By and large, road safety ads are not a sunny category. Still, this new seatbelt PSA from South Africa manages to be impressively and powerfully dark.
Created by the government of the country's Western Cape province, with help from Y&R, it stars a young couple who make eyes with each other at a party, and spend the rest of the night trying (and failing) to find a place to neck without being interrupted.
By the time they pile into a car with their friends—and the young man opts not to buckle up—it's beyond clear that this particular romance will be short-lived. But even if viewers see disaster coming, "The First Kiss" delivers on a scale that's nothing short of surprising.
The exceptional use of "One More Night" by Michael J. Langley makes the whole thing feel almost like a music video. All the parts are in the right places—even when they're a little off-kilter. The ethereal piano sounds, the sweet and vulnerable vocals, still raw despite being heavily processed, and the lyrical content, nearly perfect for the concept, all combine to simultaneously invite emotional investment in the characters while reinforcing the perception that trouble is brewing.
That tension builds, even as the percussion and strings orchestrate an oddly counterintuitive sense of hopefulness, continuing right through the bass drop ... and even past the moment when everything begins to go horribly wrong.
In other words, the song makes it easy to find yourself rooting for the couple, then praying that someone is going to make it out of the crash in one piece—despite the fact that, in the back of your mind, a not-so-quiet voice is reminding you that the kid is a total dumbass for not strapping himself in.
Sadly, the hero's apparent desire to look carefree has horrific consequences (even if that is a hackneyed trope). His flailing, ping-ponging body succeeds in killing him and everyone else in the car—including his newfound love interest. And while this might feel tiresome and moralizing to teens and twenty-somethings, the outcome nonetheless brings a devastating, often overlooked message into sharp relief.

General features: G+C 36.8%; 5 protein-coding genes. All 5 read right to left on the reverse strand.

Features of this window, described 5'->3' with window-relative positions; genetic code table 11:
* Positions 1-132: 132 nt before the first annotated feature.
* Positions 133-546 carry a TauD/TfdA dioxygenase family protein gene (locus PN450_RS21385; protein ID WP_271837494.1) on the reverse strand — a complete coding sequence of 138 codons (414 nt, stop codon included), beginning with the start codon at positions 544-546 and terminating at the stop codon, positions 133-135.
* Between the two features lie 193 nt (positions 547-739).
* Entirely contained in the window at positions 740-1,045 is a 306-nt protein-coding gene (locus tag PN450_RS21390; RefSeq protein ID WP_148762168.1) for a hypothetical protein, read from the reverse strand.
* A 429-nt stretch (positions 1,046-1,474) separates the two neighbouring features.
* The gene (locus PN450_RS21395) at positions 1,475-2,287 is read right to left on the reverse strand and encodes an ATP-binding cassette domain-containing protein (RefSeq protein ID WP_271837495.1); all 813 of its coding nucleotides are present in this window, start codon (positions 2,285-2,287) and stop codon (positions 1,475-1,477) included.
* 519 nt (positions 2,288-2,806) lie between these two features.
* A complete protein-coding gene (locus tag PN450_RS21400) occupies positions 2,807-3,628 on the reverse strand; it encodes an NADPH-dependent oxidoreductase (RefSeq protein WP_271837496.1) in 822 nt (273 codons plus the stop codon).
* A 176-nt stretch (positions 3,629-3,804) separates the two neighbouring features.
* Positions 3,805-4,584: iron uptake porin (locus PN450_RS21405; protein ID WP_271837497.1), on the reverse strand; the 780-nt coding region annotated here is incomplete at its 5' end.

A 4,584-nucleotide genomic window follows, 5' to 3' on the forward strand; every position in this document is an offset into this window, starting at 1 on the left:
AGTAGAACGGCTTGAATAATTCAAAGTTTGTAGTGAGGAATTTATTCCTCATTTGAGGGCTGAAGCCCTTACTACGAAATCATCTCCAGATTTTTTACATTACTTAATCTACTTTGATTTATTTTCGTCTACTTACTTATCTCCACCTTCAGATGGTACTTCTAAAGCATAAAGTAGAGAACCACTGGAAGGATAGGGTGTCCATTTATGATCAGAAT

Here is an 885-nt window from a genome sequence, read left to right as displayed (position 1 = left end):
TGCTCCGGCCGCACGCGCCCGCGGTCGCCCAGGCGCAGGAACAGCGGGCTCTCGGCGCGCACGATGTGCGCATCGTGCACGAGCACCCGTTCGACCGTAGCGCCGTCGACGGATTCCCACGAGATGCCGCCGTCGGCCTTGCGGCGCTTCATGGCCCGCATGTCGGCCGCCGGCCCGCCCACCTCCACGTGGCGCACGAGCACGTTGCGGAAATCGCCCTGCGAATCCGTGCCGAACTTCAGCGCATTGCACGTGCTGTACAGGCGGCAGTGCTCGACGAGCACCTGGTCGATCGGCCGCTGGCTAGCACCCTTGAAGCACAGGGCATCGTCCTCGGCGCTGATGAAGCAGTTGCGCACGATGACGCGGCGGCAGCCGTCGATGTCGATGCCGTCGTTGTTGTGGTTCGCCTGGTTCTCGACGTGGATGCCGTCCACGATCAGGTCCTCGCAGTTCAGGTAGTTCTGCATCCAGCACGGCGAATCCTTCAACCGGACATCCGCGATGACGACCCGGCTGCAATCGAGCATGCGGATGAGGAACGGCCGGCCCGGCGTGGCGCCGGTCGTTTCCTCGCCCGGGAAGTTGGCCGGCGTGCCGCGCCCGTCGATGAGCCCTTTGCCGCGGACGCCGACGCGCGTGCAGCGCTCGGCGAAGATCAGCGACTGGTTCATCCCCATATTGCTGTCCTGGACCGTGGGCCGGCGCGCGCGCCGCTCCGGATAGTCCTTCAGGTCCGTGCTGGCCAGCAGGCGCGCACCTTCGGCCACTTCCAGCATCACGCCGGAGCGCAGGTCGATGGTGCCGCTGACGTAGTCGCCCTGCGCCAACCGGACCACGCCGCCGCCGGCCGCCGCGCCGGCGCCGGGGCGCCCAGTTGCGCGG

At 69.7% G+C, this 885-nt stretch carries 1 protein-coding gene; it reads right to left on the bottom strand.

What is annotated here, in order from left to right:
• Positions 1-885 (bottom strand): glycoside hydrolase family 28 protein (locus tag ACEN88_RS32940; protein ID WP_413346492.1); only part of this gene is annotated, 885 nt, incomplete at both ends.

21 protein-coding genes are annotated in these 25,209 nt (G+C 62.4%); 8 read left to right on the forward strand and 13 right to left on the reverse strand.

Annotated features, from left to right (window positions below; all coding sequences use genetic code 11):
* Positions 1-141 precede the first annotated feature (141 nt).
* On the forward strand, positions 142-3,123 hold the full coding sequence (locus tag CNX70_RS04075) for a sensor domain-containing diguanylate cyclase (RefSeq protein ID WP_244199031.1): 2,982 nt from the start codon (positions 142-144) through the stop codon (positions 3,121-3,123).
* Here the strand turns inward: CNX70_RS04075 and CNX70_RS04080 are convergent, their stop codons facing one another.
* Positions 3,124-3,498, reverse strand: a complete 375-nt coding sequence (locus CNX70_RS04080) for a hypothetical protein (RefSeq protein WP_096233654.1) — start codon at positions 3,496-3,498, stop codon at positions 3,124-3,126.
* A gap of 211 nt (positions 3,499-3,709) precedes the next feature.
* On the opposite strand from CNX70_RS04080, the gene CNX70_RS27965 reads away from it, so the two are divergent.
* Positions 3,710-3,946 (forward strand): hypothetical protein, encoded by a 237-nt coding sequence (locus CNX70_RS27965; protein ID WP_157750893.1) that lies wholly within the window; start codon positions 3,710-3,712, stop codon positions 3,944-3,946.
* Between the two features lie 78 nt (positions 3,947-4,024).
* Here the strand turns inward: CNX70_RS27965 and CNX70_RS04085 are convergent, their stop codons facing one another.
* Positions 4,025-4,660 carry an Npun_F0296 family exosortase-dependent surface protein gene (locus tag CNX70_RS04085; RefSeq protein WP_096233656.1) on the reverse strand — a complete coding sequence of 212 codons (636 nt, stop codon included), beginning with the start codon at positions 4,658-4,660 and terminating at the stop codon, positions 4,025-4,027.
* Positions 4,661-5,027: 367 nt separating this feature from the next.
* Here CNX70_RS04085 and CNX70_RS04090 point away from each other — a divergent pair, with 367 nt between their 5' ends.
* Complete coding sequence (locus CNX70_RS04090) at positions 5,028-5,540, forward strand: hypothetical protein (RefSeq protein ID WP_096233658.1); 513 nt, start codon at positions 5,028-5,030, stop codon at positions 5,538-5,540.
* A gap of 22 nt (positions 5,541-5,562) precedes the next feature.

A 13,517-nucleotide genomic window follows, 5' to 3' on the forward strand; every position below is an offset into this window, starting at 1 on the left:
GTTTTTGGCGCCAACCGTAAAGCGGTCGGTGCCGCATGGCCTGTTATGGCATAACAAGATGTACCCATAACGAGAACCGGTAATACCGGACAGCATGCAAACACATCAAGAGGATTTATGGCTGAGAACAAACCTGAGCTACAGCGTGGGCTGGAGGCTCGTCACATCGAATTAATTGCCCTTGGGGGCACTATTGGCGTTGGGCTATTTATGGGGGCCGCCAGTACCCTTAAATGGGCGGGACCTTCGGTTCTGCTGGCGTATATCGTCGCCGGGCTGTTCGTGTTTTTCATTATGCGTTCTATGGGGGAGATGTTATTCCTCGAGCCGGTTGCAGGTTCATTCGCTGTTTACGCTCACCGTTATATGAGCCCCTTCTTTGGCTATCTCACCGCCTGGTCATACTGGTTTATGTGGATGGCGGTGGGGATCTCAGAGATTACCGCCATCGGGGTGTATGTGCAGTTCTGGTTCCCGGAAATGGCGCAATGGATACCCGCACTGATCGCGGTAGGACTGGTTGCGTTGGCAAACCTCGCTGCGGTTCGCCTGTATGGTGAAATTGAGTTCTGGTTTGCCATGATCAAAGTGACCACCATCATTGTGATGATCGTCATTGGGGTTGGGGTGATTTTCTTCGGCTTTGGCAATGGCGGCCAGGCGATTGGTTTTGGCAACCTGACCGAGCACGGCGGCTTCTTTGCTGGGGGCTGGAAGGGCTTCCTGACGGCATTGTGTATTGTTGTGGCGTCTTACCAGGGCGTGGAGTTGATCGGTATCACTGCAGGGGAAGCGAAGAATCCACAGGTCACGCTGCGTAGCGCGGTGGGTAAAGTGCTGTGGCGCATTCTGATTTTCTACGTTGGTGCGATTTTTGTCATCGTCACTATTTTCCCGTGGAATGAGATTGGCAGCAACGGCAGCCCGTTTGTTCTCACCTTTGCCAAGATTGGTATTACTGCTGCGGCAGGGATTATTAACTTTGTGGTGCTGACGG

Passengers who neglect to wear seat belts aren't just putting themselves at risk. They endanger the people they care about. Underscoring this point is the brisk, matter-of-fact way in which the cop on the scene describes who's to blame for the body count.
The ad comes close to collapsing under the weight of its own sense of poetry, notably at the titular moment when the couple's lips finally meet—as he hurtles through space, surrounded by broken glass, full force into her face. But the audio's sudden cut from soulful crooning to wet, bone-crunching thuds is so viscerally gruesome that the clip's flirtations with melodrama quickly dissipate into nausea and sadness.
This is how to make an ad that plays on love, joy, anger, shame and sorrow all at the same time, while also delivering a clear takeaway. Less-polished takes on this execution have already appeared (shown below), and were themselves strong enough to lift seat belt use in Ireland and Northern Ireland. Y&R says the success of those ads inspired the new version, according to socially conscious ad blog Osocio.
A second, less serious piece of advice is also hidden in the PSA: If you hang out with the kinds of people who won't give you an extra five minutes to make out with the cutie you just met before giving you a ride, you should probably find some new friends.
You'll still have to buckle up, though.
Client: Safely Home, Western Cape Department of Transport
Agency Producer: Justin Fraser
ECD: Graham Lang
Creative Director: Nkanyezi Masango
Creative Director: Gareth Cohen
Production Company: Egg Films
Director: Jason Fialkov
Director of Photography: Willie Nel
Producer: Martina Schieder
Executive Producer: Kerry Hosford
Art Director: William Boyes
Postproduction: Upstairs Ludus
Editing: Upstairs Ludus
Editor: Shaun Broude